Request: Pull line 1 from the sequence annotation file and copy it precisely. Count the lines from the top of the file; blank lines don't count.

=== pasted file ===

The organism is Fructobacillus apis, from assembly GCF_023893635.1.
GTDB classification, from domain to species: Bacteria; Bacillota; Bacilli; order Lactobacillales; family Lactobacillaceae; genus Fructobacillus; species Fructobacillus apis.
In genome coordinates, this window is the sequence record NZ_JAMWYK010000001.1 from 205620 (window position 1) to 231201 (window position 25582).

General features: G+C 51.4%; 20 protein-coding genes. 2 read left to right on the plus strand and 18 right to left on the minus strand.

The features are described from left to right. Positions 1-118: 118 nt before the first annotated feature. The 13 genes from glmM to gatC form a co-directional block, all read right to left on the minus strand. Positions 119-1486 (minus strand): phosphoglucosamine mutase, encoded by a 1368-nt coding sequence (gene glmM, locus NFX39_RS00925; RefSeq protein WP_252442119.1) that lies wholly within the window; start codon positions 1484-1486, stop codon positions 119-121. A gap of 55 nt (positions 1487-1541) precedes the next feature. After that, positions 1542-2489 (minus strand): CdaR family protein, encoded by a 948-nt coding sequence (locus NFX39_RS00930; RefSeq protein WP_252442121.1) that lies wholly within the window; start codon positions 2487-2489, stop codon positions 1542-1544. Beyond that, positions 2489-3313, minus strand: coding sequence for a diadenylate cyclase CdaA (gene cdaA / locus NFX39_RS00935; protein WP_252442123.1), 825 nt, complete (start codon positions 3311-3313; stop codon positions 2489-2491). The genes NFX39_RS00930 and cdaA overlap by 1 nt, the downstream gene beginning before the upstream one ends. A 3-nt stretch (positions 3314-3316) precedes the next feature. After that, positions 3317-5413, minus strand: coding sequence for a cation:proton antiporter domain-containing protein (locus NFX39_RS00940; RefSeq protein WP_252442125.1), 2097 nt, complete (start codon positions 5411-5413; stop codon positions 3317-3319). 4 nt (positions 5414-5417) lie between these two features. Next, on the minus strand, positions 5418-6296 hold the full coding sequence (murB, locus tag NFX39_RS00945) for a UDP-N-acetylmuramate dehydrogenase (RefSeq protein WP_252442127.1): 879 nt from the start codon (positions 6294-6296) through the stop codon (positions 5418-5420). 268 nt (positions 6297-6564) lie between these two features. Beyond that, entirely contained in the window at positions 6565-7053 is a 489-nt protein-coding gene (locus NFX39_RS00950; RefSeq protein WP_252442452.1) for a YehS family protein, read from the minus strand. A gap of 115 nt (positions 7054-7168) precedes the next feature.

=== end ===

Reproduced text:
The organism is Fructobacillus apis, from assembly GCF_023893635.1.